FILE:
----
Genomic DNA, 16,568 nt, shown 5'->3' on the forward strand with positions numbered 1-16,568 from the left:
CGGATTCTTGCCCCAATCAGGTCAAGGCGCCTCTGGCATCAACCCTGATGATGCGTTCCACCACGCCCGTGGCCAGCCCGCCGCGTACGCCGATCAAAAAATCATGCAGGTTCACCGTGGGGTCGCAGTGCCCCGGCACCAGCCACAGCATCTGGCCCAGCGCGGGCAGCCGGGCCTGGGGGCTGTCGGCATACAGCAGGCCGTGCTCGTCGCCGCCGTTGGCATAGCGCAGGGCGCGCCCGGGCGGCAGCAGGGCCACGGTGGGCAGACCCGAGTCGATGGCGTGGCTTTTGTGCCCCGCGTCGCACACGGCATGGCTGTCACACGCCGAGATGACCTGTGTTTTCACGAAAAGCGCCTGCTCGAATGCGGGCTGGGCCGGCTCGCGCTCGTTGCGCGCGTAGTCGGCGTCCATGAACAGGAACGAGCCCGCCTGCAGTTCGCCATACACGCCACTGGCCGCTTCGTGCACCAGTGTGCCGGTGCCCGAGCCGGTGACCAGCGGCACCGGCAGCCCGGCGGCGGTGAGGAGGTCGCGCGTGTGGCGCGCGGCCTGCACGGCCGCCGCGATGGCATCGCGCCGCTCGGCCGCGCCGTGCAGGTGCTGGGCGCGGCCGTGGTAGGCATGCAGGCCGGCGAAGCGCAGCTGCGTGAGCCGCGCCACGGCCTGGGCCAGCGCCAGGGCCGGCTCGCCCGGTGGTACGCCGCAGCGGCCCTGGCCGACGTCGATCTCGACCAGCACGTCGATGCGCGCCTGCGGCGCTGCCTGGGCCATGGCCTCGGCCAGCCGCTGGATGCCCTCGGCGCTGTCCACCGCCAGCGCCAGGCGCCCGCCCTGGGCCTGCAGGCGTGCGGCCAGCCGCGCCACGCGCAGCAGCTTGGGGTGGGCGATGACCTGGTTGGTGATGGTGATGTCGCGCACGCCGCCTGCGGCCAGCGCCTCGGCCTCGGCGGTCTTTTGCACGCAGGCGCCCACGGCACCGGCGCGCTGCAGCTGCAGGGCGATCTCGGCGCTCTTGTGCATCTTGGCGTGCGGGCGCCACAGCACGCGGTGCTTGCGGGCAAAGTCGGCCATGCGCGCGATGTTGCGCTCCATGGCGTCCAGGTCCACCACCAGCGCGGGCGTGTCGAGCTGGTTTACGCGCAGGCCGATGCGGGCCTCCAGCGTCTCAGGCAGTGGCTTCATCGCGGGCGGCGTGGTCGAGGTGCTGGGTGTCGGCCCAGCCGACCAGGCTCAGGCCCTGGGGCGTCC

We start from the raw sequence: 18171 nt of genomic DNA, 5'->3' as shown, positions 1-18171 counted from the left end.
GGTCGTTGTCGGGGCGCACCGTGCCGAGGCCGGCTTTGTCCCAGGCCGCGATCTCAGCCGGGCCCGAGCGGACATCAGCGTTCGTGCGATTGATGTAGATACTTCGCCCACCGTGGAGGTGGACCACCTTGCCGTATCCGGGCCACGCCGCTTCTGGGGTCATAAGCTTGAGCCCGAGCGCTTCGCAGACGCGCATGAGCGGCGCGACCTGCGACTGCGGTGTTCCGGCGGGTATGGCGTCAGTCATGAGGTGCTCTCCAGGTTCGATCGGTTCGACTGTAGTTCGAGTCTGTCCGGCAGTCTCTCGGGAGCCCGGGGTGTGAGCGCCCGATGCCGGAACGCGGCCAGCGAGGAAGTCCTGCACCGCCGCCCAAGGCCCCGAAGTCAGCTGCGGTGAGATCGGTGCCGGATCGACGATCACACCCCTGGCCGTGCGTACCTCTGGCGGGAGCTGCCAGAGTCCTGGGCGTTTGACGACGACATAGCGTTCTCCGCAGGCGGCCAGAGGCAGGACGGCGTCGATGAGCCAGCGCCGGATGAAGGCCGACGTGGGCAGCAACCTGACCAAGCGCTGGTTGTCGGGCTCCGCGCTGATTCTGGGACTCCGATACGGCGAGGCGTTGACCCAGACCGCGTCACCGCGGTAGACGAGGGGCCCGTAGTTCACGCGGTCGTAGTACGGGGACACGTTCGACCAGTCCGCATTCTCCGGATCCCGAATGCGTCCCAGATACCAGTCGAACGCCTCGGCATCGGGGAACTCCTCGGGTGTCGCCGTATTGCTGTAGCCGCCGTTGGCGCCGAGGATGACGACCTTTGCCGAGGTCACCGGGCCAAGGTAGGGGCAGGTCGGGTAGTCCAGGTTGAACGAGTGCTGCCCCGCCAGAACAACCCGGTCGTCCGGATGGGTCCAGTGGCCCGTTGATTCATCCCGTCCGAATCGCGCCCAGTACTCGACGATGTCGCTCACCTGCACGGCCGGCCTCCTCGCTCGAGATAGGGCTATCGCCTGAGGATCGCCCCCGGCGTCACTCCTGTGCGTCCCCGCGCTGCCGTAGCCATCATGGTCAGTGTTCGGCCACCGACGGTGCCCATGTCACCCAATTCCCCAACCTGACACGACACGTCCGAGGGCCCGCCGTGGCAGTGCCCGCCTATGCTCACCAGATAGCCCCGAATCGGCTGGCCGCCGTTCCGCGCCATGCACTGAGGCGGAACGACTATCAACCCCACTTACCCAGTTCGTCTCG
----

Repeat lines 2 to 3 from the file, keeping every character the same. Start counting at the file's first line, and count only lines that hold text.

CGGATTCTTGCCCCAATCAGGTCAAGGCGCCTCTGGCATCAACCCTGATGATGCGTTCCACCACGCCCGTGGCCAGCCCGCCGCGTACGCCGATCAAAAAATCATGCAGGTTCACCGTGGGGTCGCAGTGCCCCGGCACCAGCCACAGCATCTGGCCCAGCGCGGGCAGCCGGGCCTGGGGGCTGTCGGCATACAGCAGGCCGTGCTCGTCGCCGCCGTTGGCATAGCGCAGGGCGCGCCCGGGCGGCAGCAGGGCCACGGTGGGCAGACCCGAGTCGATGGCGTGGCTTTTGTGCCCCGCGTCGCACACGGCATGGCTGTCACACGCCGAGATGACCTGTGTTTTCACGAAAAGCGCCTGCTCGAATGCGGGCTGGGCCGGCTCGCGCTCGTTGCGCGCGTAGTCGGCGTCCATGAACAGGAACGAGCCCGCCTGCAGTTCGCCATACACGCCACTGGCCGCTTCGTGCACCAGTGTGCCGGTGCCCGAGCCGGTGACCAGCGGCACCGGCAGCCCGGCGGCGGTGAGGAGGTCGCGCGTGTGGCGCGCGGCCTGCACGGCCGCCGCGATGGCATCGCGCCGCTCGGCCGCGCCGTGCAGGTGCTGGGCGCGGCCGTGGTAGGCATGCAGGCCGGCGAAGCGCAGCTGCGTGAGCCGCGCCACGGCCTGGGCCAGCGCCAGGGCCGGCTCGCCCGGTGGTACGCCGCAGCGGCCCTGGCCGACGTCGATCTCGACCAGCACGTCGATGCGCGCCTGCGGCGCTGCCTGGGCCATGGCCTCGGCCAGCCGCTGGATGCCCTCGGCGCTGTCCACCGCCAGCGCCAGGCGCCCGCCCTGGGCCTGCAGGCGTGCGGCCAGCCGCGCCACGCGCAGCAGCTTGGGGTGGGCGATGACCTGGTTGGTGATGGTGATGTCGCGCACGCCGCCTGCGGCCAGCGCCTCGGCCTCGGCGGTCTTTTGCACGCAGGCGCCCACGGCACCGGCGCGCTGCAGCTGCAGGGCGATCTCGGCGCTCTTGTGCATCTTGGCGTGCGGGCGCCACAGCACGCGGTGCTTGCGGGCAAAGTCGGCCATGCGCGCGATGTTGCGCTCCATGGCGTCCAGGTCCACCACCAGCGCGGGCGTGTCGAGCTGGTTTACGCGCAGGCCGATGCGGGCCTCCAGCGTCTCAGGCAGTGGCTTCATCGCGGGCGGCGTGGTCGAGGTGCTGGGTGTCGGCCCAGCCGACCAGGCTCAGGCCCTGGGGCGTCC

We start from the raw sequence: 18171 nt of genomic DNA, 5'->3' as shown, positions 1-18171 counted from the left end.